A 9-year-old boy developed clumsiness when walking, running, or riding his bicycle, which he had once done without difficulty. During the 6 months after his symptoms began, he became increasingly uncoordinated and began to fall. He also developed bilateral leg weakness, inattentiveness, learning difficulty, and chronic fatigue.

Six months after his symptom onset, Friedreich ataxia was diagnosed by a neurologist based on physical findings of a peripheral neuropathy along with peripheral nerve conduction velocities and electromyography suggesting a symmetrical sensorimotor axonal neuropathy. However, gene testing did not confirm the diagnosis. His fatigue and cognitive decline were not explained by Friedreich ataxia, and the rapid progression of his peripheral neuropathy and cognitive symptoms would be atypical of Friedreich ataxia.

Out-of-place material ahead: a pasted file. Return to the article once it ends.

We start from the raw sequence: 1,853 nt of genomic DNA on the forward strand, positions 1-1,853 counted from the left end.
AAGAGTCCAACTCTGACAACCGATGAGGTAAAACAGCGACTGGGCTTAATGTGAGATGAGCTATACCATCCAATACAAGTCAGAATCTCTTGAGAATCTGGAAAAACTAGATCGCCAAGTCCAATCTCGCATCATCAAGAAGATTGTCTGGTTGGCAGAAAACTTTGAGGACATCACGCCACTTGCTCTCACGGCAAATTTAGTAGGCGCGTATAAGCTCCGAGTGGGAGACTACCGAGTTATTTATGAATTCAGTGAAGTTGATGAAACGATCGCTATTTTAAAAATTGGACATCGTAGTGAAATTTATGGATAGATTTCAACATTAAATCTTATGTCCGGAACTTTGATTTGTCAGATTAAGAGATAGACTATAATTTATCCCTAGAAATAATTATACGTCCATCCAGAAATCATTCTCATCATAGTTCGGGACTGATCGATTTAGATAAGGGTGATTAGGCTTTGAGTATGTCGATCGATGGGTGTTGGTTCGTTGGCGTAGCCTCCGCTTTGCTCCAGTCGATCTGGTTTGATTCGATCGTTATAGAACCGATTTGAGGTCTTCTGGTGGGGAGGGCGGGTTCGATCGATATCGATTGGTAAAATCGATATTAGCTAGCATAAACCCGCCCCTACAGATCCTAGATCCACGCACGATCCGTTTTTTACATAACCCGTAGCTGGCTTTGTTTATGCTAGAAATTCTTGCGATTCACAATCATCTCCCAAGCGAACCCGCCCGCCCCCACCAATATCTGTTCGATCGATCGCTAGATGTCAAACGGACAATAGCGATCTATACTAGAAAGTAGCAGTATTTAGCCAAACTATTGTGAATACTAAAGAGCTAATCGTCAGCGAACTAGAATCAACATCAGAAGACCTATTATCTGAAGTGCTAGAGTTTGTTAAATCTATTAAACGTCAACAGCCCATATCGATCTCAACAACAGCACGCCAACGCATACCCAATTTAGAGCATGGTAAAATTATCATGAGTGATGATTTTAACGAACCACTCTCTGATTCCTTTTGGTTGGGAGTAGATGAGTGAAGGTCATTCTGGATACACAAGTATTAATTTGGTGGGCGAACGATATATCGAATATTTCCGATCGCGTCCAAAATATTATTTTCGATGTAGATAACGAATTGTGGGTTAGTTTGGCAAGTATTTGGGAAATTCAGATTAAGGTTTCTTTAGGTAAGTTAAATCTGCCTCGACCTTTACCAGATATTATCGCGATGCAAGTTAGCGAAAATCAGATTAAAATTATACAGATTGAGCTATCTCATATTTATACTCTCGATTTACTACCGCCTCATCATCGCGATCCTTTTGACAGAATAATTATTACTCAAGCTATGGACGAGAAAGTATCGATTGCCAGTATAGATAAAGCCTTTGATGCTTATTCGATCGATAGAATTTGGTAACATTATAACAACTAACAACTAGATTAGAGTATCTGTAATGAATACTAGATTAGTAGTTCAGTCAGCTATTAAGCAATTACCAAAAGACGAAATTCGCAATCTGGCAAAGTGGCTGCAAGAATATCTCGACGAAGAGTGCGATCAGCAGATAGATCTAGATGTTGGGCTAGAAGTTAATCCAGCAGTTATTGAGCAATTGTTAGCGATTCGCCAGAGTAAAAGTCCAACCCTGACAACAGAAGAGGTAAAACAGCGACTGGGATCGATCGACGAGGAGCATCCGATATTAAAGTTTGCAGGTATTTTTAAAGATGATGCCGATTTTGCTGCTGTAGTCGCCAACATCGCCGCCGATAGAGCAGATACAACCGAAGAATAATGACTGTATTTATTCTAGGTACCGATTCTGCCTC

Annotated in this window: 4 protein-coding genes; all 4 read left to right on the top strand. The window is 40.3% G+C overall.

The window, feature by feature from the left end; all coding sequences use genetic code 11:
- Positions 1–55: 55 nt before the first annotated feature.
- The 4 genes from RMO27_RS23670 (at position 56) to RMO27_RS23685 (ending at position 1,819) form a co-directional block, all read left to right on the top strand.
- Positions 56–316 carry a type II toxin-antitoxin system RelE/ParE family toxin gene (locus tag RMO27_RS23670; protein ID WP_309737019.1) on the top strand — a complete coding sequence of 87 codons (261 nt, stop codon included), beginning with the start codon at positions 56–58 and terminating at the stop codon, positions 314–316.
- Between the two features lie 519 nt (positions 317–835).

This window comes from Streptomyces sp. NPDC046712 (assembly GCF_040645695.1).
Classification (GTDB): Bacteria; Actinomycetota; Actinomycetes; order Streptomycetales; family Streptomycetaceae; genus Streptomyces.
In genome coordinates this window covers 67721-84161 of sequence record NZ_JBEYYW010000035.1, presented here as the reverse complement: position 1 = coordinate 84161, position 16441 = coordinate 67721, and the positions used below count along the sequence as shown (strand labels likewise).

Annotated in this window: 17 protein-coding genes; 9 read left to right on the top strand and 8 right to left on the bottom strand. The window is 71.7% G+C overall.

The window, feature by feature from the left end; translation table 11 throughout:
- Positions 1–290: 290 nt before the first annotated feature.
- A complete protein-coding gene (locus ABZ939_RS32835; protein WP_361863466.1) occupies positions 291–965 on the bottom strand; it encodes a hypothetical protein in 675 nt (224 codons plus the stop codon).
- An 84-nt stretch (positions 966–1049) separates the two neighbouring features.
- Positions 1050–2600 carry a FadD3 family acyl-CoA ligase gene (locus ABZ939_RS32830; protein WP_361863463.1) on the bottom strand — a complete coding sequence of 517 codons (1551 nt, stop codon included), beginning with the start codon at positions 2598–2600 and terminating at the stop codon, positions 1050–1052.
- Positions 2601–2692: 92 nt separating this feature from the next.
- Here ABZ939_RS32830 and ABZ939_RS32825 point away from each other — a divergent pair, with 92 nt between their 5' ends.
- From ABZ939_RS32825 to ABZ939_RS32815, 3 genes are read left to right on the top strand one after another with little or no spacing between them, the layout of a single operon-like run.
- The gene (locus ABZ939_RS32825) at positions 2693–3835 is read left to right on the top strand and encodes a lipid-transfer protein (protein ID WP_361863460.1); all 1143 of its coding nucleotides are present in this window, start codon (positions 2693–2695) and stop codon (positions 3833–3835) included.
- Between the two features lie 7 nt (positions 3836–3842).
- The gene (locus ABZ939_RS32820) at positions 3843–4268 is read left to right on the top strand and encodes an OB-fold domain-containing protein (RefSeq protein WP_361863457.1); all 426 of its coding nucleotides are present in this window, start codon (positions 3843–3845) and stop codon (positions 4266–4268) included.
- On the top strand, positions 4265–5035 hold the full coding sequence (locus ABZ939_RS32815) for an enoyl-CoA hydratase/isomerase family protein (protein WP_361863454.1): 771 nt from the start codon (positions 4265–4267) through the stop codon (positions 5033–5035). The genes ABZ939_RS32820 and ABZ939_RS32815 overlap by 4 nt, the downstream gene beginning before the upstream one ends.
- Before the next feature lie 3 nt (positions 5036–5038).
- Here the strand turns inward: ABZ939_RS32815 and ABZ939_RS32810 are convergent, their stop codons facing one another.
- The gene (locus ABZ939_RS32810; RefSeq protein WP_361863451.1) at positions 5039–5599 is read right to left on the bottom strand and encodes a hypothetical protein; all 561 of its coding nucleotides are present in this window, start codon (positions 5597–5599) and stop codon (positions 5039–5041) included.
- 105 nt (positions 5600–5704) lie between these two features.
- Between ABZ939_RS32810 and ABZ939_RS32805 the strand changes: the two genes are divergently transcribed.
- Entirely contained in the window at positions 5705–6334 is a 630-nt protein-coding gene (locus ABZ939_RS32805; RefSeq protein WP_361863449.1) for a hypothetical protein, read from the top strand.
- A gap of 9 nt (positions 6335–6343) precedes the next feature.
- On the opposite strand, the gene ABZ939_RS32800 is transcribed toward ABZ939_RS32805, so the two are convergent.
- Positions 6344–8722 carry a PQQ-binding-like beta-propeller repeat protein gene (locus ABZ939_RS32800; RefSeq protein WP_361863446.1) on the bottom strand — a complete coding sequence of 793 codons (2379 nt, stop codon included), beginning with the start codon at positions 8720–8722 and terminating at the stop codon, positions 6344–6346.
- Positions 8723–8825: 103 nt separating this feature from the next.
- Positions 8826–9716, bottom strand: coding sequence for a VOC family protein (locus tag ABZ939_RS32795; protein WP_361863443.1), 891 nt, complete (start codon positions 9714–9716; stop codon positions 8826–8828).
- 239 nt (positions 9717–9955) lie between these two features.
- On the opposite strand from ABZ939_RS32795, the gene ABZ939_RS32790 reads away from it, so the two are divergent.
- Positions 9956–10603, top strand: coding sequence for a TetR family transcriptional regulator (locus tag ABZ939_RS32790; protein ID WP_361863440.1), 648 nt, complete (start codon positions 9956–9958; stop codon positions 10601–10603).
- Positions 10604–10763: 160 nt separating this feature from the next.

During the first 8 months of his illness, he gained 20 lb (9.1 kg); his parents attributed the weight gain to diminished physical activity due to clumsiness. His diet was not unusual,...

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